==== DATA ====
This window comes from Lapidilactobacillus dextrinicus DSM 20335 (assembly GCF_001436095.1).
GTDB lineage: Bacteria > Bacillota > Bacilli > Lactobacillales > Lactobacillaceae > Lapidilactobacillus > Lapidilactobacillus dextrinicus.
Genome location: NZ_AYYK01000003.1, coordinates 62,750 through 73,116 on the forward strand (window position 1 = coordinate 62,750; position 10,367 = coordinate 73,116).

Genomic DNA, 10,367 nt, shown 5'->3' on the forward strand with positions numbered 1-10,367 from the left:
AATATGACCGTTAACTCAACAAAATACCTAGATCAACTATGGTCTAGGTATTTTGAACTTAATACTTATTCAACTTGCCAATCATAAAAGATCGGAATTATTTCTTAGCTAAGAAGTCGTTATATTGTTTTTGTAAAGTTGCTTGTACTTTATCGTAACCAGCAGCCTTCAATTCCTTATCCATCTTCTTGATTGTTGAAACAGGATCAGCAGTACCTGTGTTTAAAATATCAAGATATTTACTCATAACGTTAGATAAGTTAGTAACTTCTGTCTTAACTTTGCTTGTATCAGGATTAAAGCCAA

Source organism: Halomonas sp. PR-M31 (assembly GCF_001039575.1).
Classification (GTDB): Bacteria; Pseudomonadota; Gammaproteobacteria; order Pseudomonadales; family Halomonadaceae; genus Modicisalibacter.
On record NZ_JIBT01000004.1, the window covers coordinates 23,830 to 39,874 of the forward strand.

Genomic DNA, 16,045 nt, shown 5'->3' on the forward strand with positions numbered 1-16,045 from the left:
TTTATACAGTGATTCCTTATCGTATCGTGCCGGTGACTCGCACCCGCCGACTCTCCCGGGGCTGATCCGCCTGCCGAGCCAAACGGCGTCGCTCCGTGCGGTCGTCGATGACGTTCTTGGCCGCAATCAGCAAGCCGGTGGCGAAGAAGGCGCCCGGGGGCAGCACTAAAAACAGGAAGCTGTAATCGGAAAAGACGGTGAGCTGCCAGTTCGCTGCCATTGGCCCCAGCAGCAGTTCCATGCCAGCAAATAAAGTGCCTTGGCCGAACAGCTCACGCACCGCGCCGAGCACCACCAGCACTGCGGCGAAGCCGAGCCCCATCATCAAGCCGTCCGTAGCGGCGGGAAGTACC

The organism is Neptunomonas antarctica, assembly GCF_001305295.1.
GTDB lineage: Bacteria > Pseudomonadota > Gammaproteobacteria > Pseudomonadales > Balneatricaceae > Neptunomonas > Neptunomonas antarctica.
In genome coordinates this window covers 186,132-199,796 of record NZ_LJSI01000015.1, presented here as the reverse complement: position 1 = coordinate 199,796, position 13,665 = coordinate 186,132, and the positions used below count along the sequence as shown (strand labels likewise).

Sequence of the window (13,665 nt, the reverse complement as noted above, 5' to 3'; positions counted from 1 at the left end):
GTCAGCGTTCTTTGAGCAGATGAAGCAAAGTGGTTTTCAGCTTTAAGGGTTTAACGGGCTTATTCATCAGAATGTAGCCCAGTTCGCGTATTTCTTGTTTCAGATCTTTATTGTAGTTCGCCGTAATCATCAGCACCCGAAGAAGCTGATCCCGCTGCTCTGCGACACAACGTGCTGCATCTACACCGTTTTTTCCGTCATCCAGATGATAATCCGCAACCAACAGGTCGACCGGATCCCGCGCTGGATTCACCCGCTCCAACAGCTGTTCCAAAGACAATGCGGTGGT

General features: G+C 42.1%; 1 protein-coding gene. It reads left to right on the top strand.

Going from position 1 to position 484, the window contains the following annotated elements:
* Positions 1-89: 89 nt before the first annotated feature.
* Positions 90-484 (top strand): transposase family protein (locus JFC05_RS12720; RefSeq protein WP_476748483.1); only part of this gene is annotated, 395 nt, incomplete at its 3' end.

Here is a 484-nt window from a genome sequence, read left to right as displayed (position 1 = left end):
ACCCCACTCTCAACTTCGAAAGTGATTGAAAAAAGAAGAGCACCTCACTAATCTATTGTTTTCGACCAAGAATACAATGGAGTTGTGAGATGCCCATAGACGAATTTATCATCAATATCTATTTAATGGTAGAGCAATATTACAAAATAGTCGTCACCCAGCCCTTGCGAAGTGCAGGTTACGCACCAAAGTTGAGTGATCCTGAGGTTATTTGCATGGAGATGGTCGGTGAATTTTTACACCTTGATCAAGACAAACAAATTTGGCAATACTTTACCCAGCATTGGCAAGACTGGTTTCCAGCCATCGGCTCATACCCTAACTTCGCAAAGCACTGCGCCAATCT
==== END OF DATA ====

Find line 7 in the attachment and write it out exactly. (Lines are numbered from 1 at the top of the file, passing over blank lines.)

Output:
Classification (GTDB): Bacteria; Pseudomonadota; Gammaproteobacteria; order Pseudomonadales; family Halomonadaceae; genus Modicisalibacter.